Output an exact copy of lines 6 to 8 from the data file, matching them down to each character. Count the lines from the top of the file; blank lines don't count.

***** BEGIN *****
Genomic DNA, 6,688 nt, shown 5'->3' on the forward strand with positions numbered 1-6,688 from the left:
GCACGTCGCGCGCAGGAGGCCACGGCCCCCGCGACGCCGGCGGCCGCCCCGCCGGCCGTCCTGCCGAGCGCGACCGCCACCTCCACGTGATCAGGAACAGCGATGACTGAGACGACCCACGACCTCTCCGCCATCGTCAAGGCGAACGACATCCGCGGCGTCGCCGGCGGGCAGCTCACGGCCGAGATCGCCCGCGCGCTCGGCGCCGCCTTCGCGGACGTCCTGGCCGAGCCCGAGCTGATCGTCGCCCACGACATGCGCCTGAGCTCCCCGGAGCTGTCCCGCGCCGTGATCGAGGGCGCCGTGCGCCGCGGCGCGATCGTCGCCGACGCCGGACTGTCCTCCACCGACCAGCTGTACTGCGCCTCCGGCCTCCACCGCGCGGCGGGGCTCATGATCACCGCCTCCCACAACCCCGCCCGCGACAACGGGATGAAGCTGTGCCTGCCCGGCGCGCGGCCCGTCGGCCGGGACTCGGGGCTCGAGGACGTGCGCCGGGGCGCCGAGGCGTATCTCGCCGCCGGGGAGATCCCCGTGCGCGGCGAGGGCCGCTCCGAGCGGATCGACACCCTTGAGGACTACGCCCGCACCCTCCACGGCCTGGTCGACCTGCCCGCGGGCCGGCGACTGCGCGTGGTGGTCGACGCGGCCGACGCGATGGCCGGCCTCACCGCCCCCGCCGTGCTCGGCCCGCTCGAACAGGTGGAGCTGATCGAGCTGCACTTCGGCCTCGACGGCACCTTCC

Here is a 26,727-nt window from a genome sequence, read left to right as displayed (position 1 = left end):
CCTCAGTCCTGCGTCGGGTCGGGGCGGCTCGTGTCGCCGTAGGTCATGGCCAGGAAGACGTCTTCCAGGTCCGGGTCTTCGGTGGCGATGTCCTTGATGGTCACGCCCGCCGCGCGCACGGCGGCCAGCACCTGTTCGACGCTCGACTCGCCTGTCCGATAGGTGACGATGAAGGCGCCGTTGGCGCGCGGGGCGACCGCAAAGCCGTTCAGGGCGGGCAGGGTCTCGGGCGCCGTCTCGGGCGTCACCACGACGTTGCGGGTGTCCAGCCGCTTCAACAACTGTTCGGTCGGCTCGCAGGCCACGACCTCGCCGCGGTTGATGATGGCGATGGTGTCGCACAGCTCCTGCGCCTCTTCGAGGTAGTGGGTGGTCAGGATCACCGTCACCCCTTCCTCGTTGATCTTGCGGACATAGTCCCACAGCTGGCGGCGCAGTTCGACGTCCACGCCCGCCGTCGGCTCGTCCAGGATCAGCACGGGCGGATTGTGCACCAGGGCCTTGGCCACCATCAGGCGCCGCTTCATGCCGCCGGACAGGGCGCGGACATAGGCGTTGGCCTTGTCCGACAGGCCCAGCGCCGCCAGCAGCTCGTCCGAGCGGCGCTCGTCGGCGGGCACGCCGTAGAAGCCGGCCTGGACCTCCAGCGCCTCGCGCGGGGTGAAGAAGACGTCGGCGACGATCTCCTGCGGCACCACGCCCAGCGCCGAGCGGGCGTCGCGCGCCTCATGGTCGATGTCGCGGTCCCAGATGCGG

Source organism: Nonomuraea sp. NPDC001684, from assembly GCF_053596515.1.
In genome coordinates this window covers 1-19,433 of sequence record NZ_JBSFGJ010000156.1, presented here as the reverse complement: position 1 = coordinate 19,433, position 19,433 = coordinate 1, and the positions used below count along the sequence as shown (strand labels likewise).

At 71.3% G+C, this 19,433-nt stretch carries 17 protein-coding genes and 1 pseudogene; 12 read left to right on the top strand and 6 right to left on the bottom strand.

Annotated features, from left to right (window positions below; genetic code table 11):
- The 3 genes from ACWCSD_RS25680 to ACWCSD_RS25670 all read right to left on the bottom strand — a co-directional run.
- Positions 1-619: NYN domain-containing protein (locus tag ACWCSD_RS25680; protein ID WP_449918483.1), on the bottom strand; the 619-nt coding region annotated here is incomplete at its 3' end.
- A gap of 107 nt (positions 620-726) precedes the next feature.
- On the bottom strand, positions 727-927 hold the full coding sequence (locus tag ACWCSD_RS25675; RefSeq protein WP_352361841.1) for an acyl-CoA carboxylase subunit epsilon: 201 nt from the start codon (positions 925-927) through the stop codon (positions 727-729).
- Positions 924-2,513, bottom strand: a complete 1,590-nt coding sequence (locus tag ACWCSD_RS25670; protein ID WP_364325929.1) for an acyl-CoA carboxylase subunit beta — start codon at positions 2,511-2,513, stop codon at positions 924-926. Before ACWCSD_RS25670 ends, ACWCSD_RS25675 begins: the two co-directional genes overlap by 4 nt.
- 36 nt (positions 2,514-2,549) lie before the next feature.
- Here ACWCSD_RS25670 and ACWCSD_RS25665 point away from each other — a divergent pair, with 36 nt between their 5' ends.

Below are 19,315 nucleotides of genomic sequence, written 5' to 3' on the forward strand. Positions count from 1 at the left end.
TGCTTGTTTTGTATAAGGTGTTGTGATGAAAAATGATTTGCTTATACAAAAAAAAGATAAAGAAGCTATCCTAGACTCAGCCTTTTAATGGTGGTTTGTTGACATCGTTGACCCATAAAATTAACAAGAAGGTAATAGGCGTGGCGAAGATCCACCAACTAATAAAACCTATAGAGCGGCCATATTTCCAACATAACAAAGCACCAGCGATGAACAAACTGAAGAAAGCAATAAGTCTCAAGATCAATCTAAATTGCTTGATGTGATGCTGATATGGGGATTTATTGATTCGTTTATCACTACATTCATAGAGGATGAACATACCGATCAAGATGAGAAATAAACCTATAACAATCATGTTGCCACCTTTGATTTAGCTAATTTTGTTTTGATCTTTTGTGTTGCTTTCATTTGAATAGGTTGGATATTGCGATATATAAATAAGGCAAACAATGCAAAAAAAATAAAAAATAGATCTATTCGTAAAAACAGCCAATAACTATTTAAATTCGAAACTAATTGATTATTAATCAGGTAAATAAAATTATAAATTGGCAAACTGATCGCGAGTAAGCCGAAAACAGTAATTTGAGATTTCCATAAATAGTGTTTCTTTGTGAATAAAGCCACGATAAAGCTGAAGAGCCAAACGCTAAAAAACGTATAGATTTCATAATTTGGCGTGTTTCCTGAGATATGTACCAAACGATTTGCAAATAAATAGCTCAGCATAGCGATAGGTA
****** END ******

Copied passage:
In genome coordinates this window covers 1-19,433 of sequence record NZ_JBSFGJ010000156.1, presented here as the reverse complement: position 1 = coordinate 19,433, position 19,433 = coordinate 1, and the positions used below count along the sequence as shown (strand labels likewise).

At 71.3% G+C, this 19,433-nt stretch carries 17 protein-coding genes and 1 pseudogene; 12 read left to right on the top strand and 6 right to left on the bottom strand.

Annotated features, from left to right (window positions below; genetic code table 11):